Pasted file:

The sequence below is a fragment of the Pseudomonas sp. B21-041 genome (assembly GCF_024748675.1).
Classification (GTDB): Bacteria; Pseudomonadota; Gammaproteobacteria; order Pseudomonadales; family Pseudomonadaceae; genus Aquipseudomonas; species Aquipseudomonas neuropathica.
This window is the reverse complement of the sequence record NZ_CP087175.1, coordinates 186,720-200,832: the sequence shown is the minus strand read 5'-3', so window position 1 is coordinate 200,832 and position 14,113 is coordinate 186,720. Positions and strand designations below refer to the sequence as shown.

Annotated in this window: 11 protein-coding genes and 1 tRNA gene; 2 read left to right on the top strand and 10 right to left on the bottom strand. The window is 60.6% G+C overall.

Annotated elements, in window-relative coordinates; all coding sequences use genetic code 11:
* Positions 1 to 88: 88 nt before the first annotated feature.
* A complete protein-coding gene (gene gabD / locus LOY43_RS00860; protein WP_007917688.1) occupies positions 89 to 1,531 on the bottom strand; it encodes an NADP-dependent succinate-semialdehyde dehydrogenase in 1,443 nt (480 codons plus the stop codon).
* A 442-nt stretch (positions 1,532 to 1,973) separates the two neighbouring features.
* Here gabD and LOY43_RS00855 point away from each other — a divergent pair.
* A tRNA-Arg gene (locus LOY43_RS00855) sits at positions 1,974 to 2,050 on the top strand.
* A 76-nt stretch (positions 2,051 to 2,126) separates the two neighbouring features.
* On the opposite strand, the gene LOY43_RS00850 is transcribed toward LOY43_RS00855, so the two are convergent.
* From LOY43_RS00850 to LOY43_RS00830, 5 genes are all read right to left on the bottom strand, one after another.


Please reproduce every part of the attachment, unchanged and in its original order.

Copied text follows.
The sequence below is a fragment of the Pseudomonas sp. B21-041 genome (assembly GCF_024748675.1).
Classification (GTDB): Bacteria; Pseudomonadota; Gammaproteobacteria; order Pseudomonadales; family Pseudomonadaceae; genus Aquipseudomonas; species Aquipseudomonas neuropathica.
This window is the reverse complement of the sequence record NZ_CP087175.1, coordinates 186,720-200,832: the sequence shown is the minus strand read 5'-3', so window position 1 is coordinate 200,832 and position 14,113 is coordinate 186,720. Positions and strand designations below refer to the sequence as shown.

Annotated in this window: 11 protein-coding genes and 1 tRNA gene; 2 read left to right on the top strand and 10 right to left on the bottom strand. The window is 60.6% G+C overall.

Annotated elements, in window-relative coordinates; all coding sequences use genetic code 11:
* Positions 1 to 88: 88 nt before the first annotated feature.
* A complete protein-coding gene (gene gabD / locus LOY43_RS00860; protein WP_007917688.1) occupies positions 89 to 1,531 on the bottom strand; it encodes an NADP-dependent succinate-semialdehyde dehydrogenase in 1,443 nt (480 codons plus the stop codon).
* A 442-nt stretch (positions 1,532 to 1,973) separates the two neighbouring features.
* Here gabD and LOY43_RS00855 point away from each other — a divergent pair.
* A tRNA-Arg gene (locus LOY43_RS00855) sits at positions 1,974 to 2,050 on the top strand.
* A 76-nt stretch (positions 2,051 to 2,126) separates the two neighbouring features.
* On the opposite strand, the gene LOY43_RS00850 is transcribed toward LOY43_RS00855, so the two are convergent.
* From LOY43_RS00850 to LOY43_RS00830, 5 genes are all read right to left on the bottom strand, one after another.